Nick Walkey’s shock decision to stand down seen as a blow to reform of housing sector
Figures in the housebuilding and wider property industries have reacted with dismay to the shock news of the departure of Homes England chief executive Nick Walkley yesterday.
Walkey, who oversaw the transition of the agency from its previous guise as the Homes and Communities Agency in 2018, has been credited with transforming its performance since joining as chief executive in March 2017.
A spokesperson for Homes England said yesterday that Walkey (pictured) left for personal reasons, and Building’s sister title Housing Today understands it was not the result of a falling out or disagreement with the body’s new chair, Peter Freeman.
Walkley made it clear on Twitter that his departure was not related to having secured a new job elsewhere. “I am not sure what is next for me but I hope it has as much purpose and positivity as this role,” he said, adding that there was still a “huge amount” for Homes England to do.
The agency administers the government’s affordable housebuilding programme outside of London and the Help to Buy scheme, as well as overseeing a number of initiatives to support small builders, and innovation in construction, sustainability and design of housing.
Tributes to Walkey’s tenure as boss of Homes England came from institutions including the British Property Federation, the Royal Town Planning Institute (RTPI) and the Home Builders Federation, as well as from housing associations and consultants working in the sector.
Paul Hackett, chief executive of housing association Optivo, said on Twitter that Walkey had made a “massive difference” and would be missed.
Paul Smith, the former housing lead at Bristol council and now chief executive of Elim Housing, said in response to Walkley’s tweets: “Nick you’ve provided great leadership, your moving on will be a huge loss to the sector.”
Under his tenure, major housing associations have benefitted from longer-term and more flexible funding packages to build affordable homes, on the proviso that numbers delivered are increased.
Marc Vlessing, chair of London specialist residential developer Pocket, said: “Nick more than sorry to hear about this. These are such difficult jobs and your energy and positive leadership was making the difference.”
RTPI chief executive Victoria Hills said: “You will be missed but well done for all your leadership and vision over the years.”
Walkley has been praised for his charismatic leadership of the agency and ability to communicate his drive to make housebuilding more ethical and sustainable, while funding a string of ambitious deals to support innovation in the housing sector.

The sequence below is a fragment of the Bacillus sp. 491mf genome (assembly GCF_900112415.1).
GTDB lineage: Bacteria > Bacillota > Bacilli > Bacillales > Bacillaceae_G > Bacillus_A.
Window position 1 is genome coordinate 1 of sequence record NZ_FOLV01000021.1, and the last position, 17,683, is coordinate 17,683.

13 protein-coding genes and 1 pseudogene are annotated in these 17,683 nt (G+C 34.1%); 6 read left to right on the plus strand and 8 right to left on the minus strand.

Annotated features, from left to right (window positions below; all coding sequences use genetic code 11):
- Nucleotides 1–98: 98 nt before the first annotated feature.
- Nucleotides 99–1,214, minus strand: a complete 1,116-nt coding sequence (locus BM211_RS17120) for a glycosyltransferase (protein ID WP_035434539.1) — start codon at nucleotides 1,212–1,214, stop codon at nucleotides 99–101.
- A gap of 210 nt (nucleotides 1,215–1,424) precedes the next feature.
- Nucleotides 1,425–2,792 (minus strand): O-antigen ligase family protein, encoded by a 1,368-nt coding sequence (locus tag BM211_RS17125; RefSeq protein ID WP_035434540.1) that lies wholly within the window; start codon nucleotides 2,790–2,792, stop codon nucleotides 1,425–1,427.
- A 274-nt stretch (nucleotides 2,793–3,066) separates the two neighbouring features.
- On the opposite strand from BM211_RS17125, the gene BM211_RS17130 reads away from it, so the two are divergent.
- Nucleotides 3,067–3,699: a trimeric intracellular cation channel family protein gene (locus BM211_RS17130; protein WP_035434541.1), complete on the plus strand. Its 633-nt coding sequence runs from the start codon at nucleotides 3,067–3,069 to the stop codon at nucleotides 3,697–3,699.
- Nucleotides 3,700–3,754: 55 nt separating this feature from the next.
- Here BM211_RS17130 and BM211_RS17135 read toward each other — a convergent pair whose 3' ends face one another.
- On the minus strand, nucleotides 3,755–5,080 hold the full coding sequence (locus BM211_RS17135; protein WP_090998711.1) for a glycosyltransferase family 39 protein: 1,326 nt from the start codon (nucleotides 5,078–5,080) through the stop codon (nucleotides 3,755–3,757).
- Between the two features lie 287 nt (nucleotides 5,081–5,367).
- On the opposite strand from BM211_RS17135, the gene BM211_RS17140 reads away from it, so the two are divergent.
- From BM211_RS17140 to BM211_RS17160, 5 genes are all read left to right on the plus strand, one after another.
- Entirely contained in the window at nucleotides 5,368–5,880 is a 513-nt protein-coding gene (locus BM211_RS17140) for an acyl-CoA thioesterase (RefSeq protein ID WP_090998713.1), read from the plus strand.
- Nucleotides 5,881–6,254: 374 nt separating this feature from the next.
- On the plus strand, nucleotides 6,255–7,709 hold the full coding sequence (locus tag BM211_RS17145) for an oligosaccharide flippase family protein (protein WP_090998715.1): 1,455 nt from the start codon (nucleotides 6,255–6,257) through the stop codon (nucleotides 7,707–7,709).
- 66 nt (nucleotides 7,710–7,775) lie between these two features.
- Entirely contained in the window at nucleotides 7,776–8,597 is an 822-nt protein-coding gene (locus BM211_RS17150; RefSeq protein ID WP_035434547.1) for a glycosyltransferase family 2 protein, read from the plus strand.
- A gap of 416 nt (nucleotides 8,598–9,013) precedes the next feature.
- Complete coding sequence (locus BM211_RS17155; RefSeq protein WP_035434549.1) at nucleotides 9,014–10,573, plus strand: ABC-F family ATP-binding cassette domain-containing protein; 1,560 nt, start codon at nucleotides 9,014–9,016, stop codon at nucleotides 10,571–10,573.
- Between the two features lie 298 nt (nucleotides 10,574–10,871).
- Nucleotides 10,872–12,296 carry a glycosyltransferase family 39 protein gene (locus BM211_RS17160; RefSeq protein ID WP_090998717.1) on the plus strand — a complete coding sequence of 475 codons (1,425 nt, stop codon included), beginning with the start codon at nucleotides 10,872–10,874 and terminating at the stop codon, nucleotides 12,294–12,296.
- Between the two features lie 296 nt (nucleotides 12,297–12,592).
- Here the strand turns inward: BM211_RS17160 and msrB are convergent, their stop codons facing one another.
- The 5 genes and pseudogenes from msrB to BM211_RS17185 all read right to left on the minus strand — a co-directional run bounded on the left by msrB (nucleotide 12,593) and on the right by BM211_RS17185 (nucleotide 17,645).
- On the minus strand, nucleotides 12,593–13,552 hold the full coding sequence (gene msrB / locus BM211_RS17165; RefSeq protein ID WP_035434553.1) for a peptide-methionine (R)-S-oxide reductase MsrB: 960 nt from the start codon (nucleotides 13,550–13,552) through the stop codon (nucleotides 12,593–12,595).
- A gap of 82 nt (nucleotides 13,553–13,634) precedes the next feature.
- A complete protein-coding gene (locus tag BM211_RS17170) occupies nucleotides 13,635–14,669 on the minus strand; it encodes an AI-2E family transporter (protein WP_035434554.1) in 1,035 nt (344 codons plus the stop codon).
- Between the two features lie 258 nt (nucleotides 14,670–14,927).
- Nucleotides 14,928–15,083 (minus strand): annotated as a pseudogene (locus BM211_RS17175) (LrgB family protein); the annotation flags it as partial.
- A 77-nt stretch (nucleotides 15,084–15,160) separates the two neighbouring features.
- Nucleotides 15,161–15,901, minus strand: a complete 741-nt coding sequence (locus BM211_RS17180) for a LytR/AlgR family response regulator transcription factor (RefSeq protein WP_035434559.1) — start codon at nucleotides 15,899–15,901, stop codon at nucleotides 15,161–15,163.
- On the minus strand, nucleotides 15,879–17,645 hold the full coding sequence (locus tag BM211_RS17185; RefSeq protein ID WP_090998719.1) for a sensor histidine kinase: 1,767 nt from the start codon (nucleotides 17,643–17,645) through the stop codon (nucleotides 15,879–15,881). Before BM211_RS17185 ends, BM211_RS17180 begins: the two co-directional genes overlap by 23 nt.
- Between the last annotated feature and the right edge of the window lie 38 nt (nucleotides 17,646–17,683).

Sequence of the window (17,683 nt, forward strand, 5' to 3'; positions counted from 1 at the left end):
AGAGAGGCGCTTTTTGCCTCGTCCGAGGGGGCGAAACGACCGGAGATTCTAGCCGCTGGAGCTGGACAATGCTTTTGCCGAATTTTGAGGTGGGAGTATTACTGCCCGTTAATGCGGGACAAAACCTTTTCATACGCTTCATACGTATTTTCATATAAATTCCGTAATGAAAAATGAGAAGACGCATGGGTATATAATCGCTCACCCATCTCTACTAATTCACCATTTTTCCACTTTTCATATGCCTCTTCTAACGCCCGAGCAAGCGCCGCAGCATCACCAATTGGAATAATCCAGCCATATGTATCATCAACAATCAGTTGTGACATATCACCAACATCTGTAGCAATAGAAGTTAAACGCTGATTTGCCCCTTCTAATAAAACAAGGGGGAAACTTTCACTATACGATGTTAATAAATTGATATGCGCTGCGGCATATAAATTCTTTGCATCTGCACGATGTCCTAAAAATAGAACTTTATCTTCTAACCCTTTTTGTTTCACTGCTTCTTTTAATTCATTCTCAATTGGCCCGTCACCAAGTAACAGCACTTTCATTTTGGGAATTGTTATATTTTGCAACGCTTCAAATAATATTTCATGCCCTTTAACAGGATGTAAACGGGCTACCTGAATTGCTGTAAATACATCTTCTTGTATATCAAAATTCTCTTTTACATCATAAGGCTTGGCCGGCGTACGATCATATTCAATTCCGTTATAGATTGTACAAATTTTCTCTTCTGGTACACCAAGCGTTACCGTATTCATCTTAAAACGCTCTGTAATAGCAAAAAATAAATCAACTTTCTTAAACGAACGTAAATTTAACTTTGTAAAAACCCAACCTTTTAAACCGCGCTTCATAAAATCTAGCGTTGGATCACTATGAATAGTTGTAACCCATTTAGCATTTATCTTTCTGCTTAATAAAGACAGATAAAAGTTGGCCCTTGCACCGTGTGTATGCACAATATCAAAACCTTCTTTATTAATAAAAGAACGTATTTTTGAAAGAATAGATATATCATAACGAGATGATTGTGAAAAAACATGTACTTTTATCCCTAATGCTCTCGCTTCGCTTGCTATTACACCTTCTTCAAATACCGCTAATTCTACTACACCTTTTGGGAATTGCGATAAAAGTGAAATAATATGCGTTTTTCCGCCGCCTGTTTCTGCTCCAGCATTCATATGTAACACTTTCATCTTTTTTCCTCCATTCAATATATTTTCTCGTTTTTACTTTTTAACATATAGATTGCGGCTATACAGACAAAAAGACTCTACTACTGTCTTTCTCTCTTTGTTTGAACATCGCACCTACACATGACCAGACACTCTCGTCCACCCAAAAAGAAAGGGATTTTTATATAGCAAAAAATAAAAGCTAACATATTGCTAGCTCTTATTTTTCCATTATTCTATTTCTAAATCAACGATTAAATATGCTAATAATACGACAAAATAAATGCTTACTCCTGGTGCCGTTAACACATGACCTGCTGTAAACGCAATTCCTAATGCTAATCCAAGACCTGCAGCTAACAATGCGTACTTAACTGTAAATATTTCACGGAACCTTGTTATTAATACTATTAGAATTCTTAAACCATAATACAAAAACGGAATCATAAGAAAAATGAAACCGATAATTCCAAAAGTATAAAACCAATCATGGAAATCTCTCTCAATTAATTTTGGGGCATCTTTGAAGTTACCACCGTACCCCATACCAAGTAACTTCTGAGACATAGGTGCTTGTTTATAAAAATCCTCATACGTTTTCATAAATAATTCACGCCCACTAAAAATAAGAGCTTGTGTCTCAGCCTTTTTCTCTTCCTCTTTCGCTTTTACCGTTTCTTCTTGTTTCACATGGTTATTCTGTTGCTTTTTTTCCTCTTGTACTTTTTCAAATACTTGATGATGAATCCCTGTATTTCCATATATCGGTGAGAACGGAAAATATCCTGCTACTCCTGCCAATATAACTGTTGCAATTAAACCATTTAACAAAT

These included a £30m funding package for modular housebuilder Ilke, a major part in the £55m deal to bring investment from Japanese modular housebuilder Sekisui in to Urban Splash’s offsite housing business, and money for new settlements being promoted by Urban & Civic.
He hit the headlines in 2019 for setting out Homes England’s approach to ethical procurement in characteristically forthright style, declaring that the agency “won’t work with tossers” and also admitted that the agency had not done enough to narrow the gender pay gap. Last November he accused the housebuilding sector of having been too slow to embrace modern methods of construction.
A Homes England insider said yesterday that the decision had come as a shock to staff. He said: “We would lie down in the traffic for Nick, he has been an absolute inspiration. We just trust he has made this decision in the best interests of the agency.”
Chris Brown, chief executive of regeneration developer Igloo, said he was a charismatic leader who was leaving with a high reputation. “He is a change agent – I suspect he feels he has done what he wants to do and has decided it is time to move on.”
In a string of tweets, Walkley professed his pride in the work of the agency yesterday, referencing partners including Urban Splash and Sekisui House as well as claiming credit for “nudging housebuilders to embrace better design and sustainability”. He said: “Whoever succeeds me has the privilege of working with a wildly diverse group of hugely talented colleagues and equally ambitious partners.
“I am not sure what is next for me but I hope it has as much purpose and positivity as this role. There is still a huge amount for @HomesEngland to do and I’ll end as I began – certain that ‘critics build nothing’.”